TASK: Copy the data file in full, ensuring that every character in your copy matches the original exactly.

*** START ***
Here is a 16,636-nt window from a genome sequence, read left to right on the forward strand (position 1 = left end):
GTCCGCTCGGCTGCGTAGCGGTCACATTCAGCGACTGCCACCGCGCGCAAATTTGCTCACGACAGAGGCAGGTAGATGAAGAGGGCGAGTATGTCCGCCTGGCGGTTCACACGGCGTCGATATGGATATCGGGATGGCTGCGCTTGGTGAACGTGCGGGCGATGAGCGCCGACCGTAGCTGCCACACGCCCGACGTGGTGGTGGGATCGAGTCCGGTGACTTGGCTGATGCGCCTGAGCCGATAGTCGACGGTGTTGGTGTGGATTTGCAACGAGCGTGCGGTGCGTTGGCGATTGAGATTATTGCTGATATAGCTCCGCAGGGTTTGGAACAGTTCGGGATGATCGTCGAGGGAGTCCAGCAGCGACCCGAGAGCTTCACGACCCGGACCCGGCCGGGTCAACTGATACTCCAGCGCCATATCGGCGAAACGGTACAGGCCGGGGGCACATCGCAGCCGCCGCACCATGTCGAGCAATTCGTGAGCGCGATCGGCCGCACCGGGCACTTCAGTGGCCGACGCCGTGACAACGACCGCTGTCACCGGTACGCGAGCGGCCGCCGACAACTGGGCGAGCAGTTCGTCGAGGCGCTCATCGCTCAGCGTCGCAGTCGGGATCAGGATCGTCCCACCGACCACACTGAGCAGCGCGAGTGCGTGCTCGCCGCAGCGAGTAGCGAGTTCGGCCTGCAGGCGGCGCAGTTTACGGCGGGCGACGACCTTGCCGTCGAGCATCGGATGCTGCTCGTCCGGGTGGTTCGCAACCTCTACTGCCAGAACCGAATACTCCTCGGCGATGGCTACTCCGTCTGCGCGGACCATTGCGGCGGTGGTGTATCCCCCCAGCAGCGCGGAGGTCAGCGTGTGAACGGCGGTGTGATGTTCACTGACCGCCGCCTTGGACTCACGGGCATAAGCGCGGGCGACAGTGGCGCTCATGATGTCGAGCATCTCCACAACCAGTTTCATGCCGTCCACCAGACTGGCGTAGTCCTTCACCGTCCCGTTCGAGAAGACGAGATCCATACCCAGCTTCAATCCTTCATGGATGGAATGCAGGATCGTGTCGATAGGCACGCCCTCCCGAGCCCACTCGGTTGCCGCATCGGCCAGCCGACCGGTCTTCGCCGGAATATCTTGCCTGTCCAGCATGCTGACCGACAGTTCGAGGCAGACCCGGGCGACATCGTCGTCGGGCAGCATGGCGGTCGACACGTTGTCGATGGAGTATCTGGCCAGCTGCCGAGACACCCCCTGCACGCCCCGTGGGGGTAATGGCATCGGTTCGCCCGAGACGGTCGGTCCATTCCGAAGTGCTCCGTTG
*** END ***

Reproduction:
Here is a 16,636-nt window from a genome sequence, read left to right on the forward strand (position 1 = left end):
GTCCGCTCGGCTGCGTAGCGGTCACATTCAGCGACTGCCACCGCGCGCAAATTTGCTCACGACAGAGGCAGGTAGATGAAGAGGGCGAGTATGTCCGCCTGGCGGTTCACACGGCGTCGATATGGATATCGGGATGGCTGCGCTTGGTGAACGTGCGGGCGATGAGCGCCGACCGTAGCTGCCACACGCCCGACGTGGTGGTGGGATCGAGTCCGGTGACTTGGCTGATGCGCCTGAGCCGATAGTCGACGGTGTTGGTGTGGATTTGCAACGAGCGTGCGGTGCGTTGGCGATTGAGATTATTGCTGATATAGCTCCGCAGGGTTTGGAACAGTTCGGGATGATCGTCGAGGGAGTCCAGCAGCGACCCGAGAGCTTCACGACCCGGACCCGGCCGGGTCAACTGATACTCCAGCGCCATATCGGCGAAACGGTACAGGCCGGGGGCACATCGCAGCCGCCGCACCATGTCGAGCAATTCGTGAGCGCGATCGGCCGCACCGGGCACTTCAGTGGCCGACGCCGTGACAACGACCGCTGTCACCGGTACGCGAGCGGCCGCCGACAACTGGGCGAGCAGTTCGTCGAGGCGCTCATCGCTCAGCGTCGCAGTCGGGATCAGGATCGTCCCACCGACCACACTGAGCAGCGCGAGTGCGTGCTCGCCGCAGCGAGTAGCGAGTTCGGCCTGCAGGCGGCGCAGTTTACGGCGGGCGACGACCTTGCCGTCGAGCATCGGATGCTGCTCGTCCGGGTGGTTCGCAACCTCTACTGCCAGAACCGAATACTCCTCGGCGATGGCTACTCCGTCTGCGCGGACCATTGCGGCGGTGGTGTATCCCCCCAGCAGCGCGGAGGTCAGCGTGTGAACGGCGGTGTGATGTTCACTGACCGCCGCCTTGGACTCACGGGCATAAGCGCGGGCGACAGTGGCGCTCATGATGTCGAGCATCTCCACAACCAGTTTCATGCCGTCCACCAGACTGGCGTAGTCCTTCACCGTCCCGTTCGAGAAGACGAGATCCATACCCAGCTTCAATCCTTCATGGATGGAATGCAGGATCGTGTCGATAGGCACGCCCTCCCGAGCCCACTCGGTTGCCGCATCGGCCAGCCGACCGGTCTTCGCCGGAATATCTTGCCTGTCCAGCATGCTGACCGACAGTTCGAGGCAGACCCGGGCGACATCGTCGTCGGGCAGCATGGCGGTCGACACGTTGTCGATGGAGTATCTGGCCAGCTGCCGAGACACCCCCTGCACGCCCCGTGGGGGTAATGGCATCGGTTCGCCCGAGACGGTCGGTCCATTCCGAAGTGCTCCGTTG